Latest Atomic clock Stories
Physicists at JILA have created the first "frequency comb" in the extreme ultraviolet band of the spectrum, high-energy light less than 100 nanometers (nm) in wavelength.
The ability to accurately measure a second in time is at the heart of many essential technologies; the most recognizable may be the Global Positioning System (GPS).
An attempt to eliminate leap seconds and permanently change how time is measured has been postponed until 2015 by the International Telecommunications Union.
Leap seconds are tiny bits of time added to calendars and clocks in hopes of reconciling the difference between atomic time used by computer systems and time as defined by measuring the Earth’s movement around the sun and its daily, but slightly slowing, rotation.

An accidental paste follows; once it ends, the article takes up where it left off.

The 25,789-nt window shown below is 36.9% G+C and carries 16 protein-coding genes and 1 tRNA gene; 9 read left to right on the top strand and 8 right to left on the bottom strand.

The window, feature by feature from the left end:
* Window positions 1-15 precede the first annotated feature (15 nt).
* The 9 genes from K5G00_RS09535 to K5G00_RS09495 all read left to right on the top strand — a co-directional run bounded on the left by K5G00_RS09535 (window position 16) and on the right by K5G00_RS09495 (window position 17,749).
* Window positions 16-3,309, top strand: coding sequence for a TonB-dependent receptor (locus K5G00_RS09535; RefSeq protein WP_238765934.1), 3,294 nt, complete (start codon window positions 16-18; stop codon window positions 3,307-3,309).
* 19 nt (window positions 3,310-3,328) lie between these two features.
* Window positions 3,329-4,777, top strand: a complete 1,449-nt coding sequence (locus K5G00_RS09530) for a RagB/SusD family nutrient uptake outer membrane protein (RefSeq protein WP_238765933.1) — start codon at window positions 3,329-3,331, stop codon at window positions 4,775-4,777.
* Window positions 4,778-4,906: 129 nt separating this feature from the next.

Laser frequency combs—extraordinarily precise tools for measuring frequencies (or colors) of light—have helped propel advances in timekeeping, trace gas detection and related physics research to new heights in the past decade.
Researchers at the Niels Bohr Institute have measured the lifetime of an extremely stable energy level of magnesium atoms with great precision.
- The practice of two or more parties jointly purchasing all or part of a butchered cow and dividing the meat between them.